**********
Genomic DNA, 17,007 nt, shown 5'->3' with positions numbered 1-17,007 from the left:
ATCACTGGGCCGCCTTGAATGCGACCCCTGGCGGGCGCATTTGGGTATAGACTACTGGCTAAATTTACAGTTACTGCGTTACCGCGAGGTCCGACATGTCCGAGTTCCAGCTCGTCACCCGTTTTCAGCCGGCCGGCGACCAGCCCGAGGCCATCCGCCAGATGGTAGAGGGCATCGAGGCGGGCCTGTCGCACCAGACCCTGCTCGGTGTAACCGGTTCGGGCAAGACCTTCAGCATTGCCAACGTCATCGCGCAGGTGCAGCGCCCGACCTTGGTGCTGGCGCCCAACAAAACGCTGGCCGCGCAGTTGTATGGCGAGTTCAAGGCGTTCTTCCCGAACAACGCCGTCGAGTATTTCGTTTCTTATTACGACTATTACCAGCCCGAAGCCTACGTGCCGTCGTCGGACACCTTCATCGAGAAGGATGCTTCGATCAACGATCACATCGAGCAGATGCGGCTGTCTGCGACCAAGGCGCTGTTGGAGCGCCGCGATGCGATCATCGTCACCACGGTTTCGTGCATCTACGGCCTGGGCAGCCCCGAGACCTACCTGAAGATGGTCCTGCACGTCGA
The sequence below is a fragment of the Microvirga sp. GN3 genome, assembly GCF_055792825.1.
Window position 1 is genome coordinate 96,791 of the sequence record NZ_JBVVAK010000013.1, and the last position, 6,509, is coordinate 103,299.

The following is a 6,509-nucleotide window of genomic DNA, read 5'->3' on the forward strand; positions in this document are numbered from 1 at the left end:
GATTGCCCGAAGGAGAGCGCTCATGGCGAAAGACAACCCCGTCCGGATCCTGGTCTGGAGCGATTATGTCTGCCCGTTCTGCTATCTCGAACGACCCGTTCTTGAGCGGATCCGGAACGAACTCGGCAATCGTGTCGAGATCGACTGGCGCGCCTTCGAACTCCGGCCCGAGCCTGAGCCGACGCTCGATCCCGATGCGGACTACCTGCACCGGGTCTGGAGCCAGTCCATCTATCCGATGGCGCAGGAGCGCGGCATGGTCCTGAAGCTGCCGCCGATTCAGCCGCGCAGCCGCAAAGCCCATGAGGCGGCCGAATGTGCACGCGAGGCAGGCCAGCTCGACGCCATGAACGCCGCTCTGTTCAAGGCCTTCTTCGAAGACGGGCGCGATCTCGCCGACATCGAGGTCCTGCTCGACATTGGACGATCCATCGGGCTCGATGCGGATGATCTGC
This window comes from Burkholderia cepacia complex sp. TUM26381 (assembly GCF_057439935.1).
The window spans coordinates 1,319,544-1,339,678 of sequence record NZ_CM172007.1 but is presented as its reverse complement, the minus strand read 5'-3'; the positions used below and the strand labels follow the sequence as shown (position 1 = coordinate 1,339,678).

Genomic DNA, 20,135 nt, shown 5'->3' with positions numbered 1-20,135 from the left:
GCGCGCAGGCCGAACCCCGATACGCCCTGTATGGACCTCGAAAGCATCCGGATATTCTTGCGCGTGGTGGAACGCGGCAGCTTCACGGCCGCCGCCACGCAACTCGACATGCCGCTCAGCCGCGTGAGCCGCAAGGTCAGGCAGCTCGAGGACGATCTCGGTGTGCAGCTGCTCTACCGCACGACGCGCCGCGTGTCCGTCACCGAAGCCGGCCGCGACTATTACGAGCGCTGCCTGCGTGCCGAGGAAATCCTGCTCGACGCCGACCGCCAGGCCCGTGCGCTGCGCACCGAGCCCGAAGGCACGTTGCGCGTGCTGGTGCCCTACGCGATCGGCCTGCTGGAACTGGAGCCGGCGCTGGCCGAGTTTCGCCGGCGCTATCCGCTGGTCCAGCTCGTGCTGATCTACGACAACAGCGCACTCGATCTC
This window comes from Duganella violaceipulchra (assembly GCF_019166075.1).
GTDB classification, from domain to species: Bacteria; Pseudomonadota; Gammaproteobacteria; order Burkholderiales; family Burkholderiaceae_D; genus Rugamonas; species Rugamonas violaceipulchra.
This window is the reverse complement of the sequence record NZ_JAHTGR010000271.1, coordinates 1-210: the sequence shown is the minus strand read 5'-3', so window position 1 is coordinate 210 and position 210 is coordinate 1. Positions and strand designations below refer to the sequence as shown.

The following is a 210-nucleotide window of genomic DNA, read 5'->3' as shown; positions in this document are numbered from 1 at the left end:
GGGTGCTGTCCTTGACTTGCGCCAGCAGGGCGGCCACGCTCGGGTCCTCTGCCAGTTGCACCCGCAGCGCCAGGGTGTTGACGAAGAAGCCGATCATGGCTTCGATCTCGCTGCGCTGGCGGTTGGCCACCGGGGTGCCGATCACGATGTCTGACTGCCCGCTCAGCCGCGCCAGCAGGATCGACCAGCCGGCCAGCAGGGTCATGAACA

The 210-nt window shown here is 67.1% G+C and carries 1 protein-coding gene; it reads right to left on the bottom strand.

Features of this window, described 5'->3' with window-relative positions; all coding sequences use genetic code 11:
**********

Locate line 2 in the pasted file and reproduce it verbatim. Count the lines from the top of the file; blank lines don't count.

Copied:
ATCACTGGGCCGCCTTGAATGCGACCCCTGGCGGGCGCATTTGGGTATAGACTACTGGCTAAATTTACAGTTACTGCGTTACCGCGAGGTCCGACATGTCCGAGTTCCAGCTCGTCACCCGTTTTCAGCCGGCCGGCGACCAGCCCGAGGCCATCCGCCAGATGGTAGAGGGCATCGAGGCGGGCCTGTCGCACCAGACCCTGCTCGGTGTAACCGGTTCGGGCAAGACCTTCAGCATTGCCAACGTCATCGCGCAGGTGCAGCGCCCGACCTTGGTGCTGGCGCCCAACAAAACGCTGGCCGCGCAGTTGTATGGCGAGTTCAAGGCGTTCTTCCCGAACAACGCCGTCGAGTATTTCGTTTCTTATTACGACTATTACCAGCCCGAAGCCTACGTGCCGTCGTCGGACACCTTCATCGAGAAGGATGCTTCGATCAACGATCACATCGAGCAGATGCGGCTGTCTGCGACCAAGGCGCTGTTGGAGCGCCGCGATGCGATCATCGTCACCACGGTTTCGTGCATCTACGGCCTGGGCAGCCCCGAGACCTACCTGAAGATGGTCCTGCACGTCGA